Delaney, M., A. ArchMiller, D. P. Delaney, A. E. Wilson, and E. J. Sikora. 2018. Effectiveness of fungicide on soybean rust in the southeastern United States: a meta-analysis. Sustainability 10:1784.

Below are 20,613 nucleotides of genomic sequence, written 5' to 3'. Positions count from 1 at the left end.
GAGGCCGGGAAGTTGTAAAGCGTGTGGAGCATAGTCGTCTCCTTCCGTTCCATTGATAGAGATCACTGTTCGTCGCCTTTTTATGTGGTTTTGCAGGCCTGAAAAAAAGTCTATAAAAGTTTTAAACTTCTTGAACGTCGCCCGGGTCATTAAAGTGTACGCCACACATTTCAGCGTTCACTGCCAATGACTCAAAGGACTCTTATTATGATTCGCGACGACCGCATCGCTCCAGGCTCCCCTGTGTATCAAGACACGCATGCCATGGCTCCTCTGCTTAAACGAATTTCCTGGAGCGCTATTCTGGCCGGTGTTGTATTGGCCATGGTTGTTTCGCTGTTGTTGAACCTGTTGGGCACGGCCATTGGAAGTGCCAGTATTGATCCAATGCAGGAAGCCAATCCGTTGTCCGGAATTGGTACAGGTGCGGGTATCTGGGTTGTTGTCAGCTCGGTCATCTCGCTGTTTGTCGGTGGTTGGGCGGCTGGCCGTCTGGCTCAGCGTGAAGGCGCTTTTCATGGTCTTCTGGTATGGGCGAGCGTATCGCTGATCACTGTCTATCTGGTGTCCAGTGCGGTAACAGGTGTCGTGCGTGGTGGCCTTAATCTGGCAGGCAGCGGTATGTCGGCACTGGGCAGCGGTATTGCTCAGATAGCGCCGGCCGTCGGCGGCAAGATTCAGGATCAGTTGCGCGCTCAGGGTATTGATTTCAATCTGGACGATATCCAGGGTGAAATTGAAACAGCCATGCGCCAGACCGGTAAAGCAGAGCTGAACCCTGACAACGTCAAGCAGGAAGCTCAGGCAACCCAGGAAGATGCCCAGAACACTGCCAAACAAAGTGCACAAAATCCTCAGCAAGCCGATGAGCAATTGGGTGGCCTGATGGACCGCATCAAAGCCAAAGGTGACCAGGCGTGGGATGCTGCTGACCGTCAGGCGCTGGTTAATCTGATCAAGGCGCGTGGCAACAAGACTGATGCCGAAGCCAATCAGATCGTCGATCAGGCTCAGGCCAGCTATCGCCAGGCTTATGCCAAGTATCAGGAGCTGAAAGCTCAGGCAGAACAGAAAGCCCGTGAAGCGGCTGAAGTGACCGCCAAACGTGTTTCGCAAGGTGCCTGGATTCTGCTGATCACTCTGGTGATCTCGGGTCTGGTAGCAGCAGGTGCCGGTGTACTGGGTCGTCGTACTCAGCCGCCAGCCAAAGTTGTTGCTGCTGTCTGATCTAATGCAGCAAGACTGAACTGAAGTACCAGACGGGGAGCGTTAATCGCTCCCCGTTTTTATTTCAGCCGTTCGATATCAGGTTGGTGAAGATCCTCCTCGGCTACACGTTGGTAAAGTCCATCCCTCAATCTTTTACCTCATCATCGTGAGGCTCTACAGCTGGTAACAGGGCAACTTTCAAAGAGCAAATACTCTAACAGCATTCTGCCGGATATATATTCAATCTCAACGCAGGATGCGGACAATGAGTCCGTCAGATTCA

Soybean rust (SBR), caused by the fungus Phakopsora pachyrhizi Sydow, has been of concern to soybean (Glycine max Merrill) growers in the southern United States since its introduction in 2004. As this fungus develops, pustules become numerous on the underside of leaves, which then turn yellow and drop prematurely, resulting in fewer pods, and poorly developed seeds. Our objective was to evaluate the efficacy of fungicide use in controlling SBR by conducting a meta-analysis of 61 published and unpublished trials across the southern United States from 2004 to 2014. We analyzed fungicide efficacy based on factors such as specific classes of fungicide, active ingredients, number of fungicide applications, target growth stage upon initial application, level of disease pressure, and year of the study. Fungicides significantly increased yield and 100-seed weight and decreased the severity of SBR. The means of SBR severity, yield, and 100-seed weight in fungicide-treated plants were 9% (95% confidence interval: 2%, 21%), 128% (121%, 135%), and 121% (116%, 128%), respectively, of those calculated in the control plants. By using meta-analysis to analyze fungicide efficacy across multiple field trials, we were able to determine that one application of a strobilurin fungicide when plants were either beginning pod development (R3) or developing seeds (R5) was the most cost-effective approach to controlling SBR and increasing 100-seed weight.

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